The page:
Historical Fiction: Eric Sommers Part 3: 1906-1909

December 28, 2020

I returned to the United States in June 1906. I took the opportunity to visit family and friends in Rochester. They asked me what it was like to be a diplomat. I couldn't divulge state secrets to them, so I spoke in general terms that being an American diplomat was an honor and that it was a privilege to represent our nation abroad. I had the honor of meeting diplomats of other nations and attending parties hosted by the host country or the Embassy in the capital where we were accredited.

Until my next diplomatic posting, I went back on the lecture tour and writing a couple of new books. My public lectures focused on the 1906 Olympic Games, visiting ancient Greek sites, and stories about my diplomatic work, which the audiences enjoyed listening to. I received favorable book reviews in the New York Tribune, New York Times, Boston Globe, and Washington Post for my latest publications, which helped boost their sales.

My reputation as an author and public speaker grew, with some of my closest friends calling me the new Mark Twain. It was a great honor to be compared to him. However, I had my feet planted firmly to the ground so as not to get a swelled head.

In early June 1908, I was appointed U.S. Consul General in Constantinople, which would keep me busy for the next two years. The journey to the Ottoman capital took ten days from New York traveling on board the Olympia, stopping off in Marseilles and Piraeus along the way. I spent a couple of days in Athens doing some sightseeing and catching up with old friends. Our warship, the USS Abraham Lincoln, took us to Constantinople to begin my new diplomatic post.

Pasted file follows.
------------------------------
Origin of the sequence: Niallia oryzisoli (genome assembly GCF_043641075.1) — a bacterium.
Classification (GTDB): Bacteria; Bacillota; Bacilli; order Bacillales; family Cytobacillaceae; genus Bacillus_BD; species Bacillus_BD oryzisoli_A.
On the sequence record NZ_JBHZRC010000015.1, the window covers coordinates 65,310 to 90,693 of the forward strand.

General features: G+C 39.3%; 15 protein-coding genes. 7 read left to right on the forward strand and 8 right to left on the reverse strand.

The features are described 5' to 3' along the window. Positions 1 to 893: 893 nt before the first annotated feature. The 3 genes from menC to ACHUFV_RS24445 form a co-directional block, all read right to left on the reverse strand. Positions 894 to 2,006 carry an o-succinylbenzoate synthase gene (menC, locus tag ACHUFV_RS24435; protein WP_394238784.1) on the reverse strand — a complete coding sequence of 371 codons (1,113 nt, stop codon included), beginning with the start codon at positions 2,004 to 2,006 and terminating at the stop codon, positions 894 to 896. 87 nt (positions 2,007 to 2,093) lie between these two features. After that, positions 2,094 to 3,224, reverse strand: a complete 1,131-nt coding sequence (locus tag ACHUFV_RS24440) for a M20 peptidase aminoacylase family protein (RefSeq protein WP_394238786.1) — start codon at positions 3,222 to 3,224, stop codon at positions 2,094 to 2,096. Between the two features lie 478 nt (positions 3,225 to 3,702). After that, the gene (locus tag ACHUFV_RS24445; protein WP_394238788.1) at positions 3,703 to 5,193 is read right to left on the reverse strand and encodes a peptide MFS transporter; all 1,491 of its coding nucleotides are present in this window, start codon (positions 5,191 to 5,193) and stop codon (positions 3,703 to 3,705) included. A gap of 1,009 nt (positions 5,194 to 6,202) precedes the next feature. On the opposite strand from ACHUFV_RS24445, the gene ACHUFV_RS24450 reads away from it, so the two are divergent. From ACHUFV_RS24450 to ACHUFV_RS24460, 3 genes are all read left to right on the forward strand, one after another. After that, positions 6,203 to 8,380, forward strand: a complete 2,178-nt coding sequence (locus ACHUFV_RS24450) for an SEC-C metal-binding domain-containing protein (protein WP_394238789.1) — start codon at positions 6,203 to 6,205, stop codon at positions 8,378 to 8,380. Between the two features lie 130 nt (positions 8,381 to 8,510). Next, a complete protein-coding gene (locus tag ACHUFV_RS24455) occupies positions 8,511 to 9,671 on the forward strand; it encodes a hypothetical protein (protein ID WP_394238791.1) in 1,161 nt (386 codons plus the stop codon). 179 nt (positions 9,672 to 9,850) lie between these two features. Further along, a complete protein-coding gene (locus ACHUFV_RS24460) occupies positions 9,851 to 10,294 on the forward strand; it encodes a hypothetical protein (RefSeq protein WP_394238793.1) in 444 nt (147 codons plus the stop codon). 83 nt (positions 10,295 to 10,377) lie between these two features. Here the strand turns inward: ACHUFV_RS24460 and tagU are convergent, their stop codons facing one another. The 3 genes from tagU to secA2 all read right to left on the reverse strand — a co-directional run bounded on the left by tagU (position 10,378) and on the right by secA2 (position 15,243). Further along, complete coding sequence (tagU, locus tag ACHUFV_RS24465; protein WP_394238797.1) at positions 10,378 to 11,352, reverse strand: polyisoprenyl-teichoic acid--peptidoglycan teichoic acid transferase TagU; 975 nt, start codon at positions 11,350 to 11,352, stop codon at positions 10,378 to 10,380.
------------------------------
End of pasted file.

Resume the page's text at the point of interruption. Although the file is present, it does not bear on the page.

As our ship entered the Bosphorus traveling in a northerly direction, I could see Scutari, the Asiatic Port, on my right and Constantinople to my left. After a short distance, we entered the Golden Horn, where our ship anchored at Galata. I could see the bridge connecting Galata with Constantinople. There were ships of many nations entering and exiting the Golden Horn with some destined for ports on the Black Sea.

I disembarked and was driven to the Embassy to meet our Ambassador, Alexander Richardson, who explained the internal situation in the Ottoman Empire and its relations with its neighbors. In July, the Young Turk revolution shook the empire to its core. A movement composed of army officers who demanded the restoration of the 1876 Constitution, which Sultan Abdul Hamid II had initially suspended some 32 years earlier. Their slogan was "Long live the fatherland, long live the nation, long live liberty," which captured the imagination of all the subjects of the empire. Both Muslims and Christian embraced and hugged each other, thinking that a new era was about to begin. Some of the locals compared this event to the French revolution of 1789.

Facing a revolt throughout his empire, the Sultan wisely acceded to the demands of his officers in restoring the 1876 constitution and the staging of elections. Elections took place in November and December 1908 with the Committee of Union and Progress winning the bulk of the seats in the Ottoman Chamber. The Greeks, Armenians, and Jews were each granted representation in the Chamber based on the size of their population. These would be the halcyon days of the revolution. The minorities had a voice in the affairs of the empire – but that didn’t last very long.